Community groups that show leadership can help improve lives through digital inclusion
We know that access to the internet can help transform people’s lives
Volunteer digital champions could help the one in five Scots who are not currently online join the digital world, a new report suggests.
Carnegie UK Trust has published a seven-step guide for organisations who want to help more people get online.
It highlights projects from across the UK, including Digital Fife, which has worked with community groups to build digital capacity and create digital champions.
The new guide suggests that organisations can help people get online by showing leadership, involving people and being specific to their audience group. It also recommends ways to address the barriers stopping people from getting online, such as access to equipment, connection costs, and the fears people might have about technology.
Douglas White, head of policy at Carnegie UK Trust, said: "We know that access to the internet can help transform people’s lives; it can help people to access public services more easily, achieve higher levels of educational attainment and improve employment prospects, which in turn can help provide a boost to local economies. Despite this, a fifth of the UK population remains offline.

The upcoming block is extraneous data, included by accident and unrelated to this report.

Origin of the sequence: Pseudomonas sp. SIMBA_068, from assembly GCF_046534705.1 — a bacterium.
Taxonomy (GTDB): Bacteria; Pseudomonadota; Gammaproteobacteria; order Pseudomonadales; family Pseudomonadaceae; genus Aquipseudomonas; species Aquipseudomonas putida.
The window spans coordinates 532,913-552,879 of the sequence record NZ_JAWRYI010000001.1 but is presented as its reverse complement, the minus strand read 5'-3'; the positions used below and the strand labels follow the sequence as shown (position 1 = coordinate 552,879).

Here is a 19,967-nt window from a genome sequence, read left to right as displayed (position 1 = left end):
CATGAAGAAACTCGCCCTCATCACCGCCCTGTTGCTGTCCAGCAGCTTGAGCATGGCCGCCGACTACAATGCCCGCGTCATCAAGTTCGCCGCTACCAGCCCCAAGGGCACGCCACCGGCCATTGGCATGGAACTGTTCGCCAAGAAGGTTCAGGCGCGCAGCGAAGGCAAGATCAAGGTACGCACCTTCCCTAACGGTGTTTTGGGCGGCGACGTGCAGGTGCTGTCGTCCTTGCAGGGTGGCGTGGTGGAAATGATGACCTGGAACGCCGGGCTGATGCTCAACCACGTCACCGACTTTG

“The new guide provides an easy-to-follow reference guide for local authorities and business organisations to consider when undertaking activities to help boost digital inclusion in their region. Technology really has helped transform the way we live our lives, it’s therefore essential that the country’s final fifth are not forgotten about.”
The Making Digital Real report follows research carried out by the trust last year around digital take-up in Glasgow, the city with one of the lowest levels of internet access in the UK.
It found that a key cause was concerns about technology and that different methods of engagement were required to get people interested in learning about being online.